Once I started to find a purposeful time to work specific projects or doing general personal to-dos (e.g., making a doctor’s appointment), I started to feel less rushed or more reactive and accomplished better. Based on any particular project or deadline, I’ll give myself 30 minutes 2-3 times per week to work on that project so I don’t feel overwhelmed and it also gives me space and time to work on it. middle to allow my mind to think about it more than pounding it all out in two hours. For example, every Monday, I spend 20 minutes looking at my bank, credit card, and savings information and taking an inventory. Every Wednesday, I set aside a 30-minute period for my job expense report. There’s nothing sexier than spending two hours on an expense report on Friday because I’ve waited so long to do it. Pro Tip: I really find blocking time for creativity hard and feel forced, so I let my time blocking work and find most of my inspiration in space White.

#6: Consider task pairing

I like to pair work and do it as much as I can. This looks like making a call while walking a trail or meeting a friend for exercise (friends are Not task for me, but this allows me to tick two boxes). This is not the best option if you need to be present for a mission, ie. present in a meeting, but you’ll be amazed at what can happen when you start combining the two tasks seamlessly.

#7: Order groceries online

This is nothing new, but I’m intrigued by the amount of time I save by ordering my groceries, especially during busy weeks. I also recently tried the meal delivery service from Territorial Food to make the first weeks of the New Year a breeze in my packed schedule.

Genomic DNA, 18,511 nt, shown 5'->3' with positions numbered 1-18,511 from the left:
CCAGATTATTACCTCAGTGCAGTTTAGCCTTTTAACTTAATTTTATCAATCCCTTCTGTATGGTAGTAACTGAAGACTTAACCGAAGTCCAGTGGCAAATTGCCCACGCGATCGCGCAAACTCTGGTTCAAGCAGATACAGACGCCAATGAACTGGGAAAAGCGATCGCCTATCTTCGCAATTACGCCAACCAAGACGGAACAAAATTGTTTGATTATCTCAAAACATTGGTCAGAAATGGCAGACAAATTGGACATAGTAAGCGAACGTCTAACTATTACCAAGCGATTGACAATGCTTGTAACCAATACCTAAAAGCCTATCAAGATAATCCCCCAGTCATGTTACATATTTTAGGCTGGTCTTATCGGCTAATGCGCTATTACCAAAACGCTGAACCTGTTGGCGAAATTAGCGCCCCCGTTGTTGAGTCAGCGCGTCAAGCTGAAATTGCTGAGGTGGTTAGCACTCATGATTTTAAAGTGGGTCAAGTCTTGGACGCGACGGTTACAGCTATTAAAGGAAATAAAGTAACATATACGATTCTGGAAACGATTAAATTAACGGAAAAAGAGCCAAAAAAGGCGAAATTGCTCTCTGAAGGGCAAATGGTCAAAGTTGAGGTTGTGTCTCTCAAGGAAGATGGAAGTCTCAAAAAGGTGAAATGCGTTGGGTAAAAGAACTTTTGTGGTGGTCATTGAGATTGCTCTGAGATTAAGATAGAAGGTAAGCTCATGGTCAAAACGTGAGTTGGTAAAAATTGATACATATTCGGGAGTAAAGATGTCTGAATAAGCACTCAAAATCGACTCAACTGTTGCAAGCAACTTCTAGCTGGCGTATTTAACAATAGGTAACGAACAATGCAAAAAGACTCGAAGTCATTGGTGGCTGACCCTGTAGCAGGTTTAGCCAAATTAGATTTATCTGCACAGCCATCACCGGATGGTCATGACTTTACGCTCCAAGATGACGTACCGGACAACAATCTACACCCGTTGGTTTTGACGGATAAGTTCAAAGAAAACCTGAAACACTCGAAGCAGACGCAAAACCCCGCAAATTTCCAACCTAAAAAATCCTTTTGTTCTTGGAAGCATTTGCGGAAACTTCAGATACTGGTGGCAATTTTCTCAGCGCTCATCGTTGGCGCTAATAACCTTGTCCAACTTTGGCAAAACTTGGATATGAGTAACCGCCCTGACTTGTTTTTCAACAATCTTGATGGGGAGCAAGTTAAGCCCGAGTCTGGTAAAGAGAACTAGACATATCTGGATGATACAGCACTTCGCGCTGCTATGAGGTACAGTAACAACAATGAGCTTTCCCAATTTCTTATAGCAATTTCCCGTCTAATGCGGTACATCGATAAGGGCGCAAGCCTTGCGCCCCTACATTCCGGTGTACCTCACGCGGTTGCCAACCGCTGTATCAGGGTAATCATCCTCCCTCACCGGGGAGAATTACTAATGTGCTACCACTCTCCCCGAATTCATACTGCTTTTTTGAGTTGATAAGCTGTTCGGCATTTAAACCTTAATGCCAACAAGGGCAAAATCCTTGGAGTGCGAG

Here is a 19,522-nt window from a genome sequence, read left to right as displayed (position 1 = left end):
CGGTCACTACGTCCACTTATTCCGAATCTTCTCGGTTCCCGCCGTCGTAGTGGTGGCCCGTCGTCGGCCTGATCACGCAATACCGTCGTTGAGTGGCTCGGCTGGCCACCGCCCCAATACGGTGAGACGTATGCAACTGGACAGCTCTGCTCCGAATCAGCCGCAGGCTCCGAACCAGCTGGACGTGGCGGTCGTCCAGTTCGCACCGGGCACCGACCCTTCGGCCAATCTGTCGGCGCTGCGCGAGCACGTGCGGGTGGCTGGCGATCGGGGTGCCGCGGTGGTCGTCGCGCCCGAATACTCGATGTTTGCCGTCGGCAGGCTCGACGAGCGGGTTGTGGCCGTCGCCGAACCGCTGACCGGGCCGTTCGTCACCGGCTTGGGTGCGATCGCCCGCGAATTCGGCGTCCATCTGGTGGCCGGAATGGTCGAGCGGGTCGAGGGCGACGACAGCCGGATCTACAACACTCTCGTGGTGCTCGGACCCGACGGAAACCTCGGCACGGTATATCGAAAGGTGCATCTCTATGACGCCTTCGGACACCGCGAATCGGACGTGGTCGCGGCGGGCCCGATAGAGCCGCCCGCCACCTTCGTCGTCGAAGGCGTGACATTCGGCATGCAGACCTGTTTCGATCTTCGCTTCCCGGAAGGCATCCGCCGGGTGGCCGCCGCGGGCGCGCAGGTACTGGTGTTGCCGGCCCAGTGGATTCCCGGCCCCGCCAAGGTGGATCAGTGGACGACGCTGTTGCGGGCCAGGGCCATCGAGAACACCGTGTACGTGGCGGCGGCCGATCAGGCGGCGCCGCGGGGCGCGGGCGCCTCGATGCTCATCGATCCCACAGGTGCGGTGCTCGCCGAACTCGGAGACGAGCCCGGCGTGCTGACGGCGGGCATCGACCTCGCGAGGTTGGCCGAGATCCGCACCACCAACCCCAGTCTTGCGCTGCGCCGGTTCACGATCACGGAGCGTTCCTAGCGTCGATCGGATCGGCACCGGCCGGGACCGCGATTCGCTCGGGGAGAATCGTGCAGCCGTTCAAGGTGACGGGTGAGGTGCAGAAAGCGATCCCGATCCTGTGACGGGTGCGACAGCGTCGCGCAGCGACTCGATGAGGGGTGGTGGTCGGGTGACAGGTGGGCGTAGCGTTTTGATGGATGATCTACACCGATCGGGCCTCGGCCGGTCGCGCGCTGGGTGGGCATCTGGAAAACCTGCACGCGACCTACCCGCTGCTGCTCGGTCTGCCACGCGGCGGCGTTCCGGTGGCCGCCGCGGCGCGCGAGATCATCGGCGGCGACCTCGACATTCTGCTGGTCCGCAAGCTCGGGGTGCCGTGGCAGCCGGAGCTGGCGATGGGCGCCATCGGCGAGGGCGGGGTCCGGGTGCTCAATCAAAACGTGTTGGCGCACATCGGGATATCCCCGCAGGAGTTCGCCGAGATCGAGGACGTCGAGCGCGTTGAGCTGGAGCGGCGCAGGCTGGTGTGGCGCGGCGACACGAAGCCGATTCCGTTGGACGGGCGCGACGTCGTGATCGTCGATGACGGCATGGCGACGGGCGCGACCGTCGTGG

#8: Identify the things you can’t negotiate

Setting a few powerful boundaries has kept me focused and on track to get the important things done first. The hardest habit to break was not using social media until I worked out. I checked my usage one morning and spent 40 minutes replying to DMs and scrolling pages before walking out the door to exercise. Those are 40 precious moments that I could either use to meditate or start earlier. Set a non-negotiable number that will set you up for success. PS: does anyone give up on social media entirely on a weekend or a given day? I’m slowly inching my way there for a weekend getaway knowing how much time it starts to die.

#9: Weekly Reviews

This is a new one for me that I just started thanks to Liz Moody’s Healthier Together Podcast. She interviewed Chris Bailey, author of Productivity Project and Hyperfocus and he suggested doing a review at the end of the week of everything you did at 10k views. This helps to review and define what you are doing. In just one week, I was able to see both great successes at work and opportunities to create more space. I highly recommend this.

#10: Reply to emails at a specific time

I admit I am a quick responder. If I see something pop up whether it’s a text or an email, I usually don’t like sitting on it, which is why it’s helpful to turn off notifications. Instead of reacting to emails, I set aside two times a day to respond (ideal day). The first time before my first meeting of the day (usually 9am) and the second before I finish the day (4pm). This pulls me away from my phone and desktop e-mail apps and into the work and projects that need to be done.

I’m curious to know what methods you use to stay focused and set your time boundaries, readers! Let us know in the comments section below.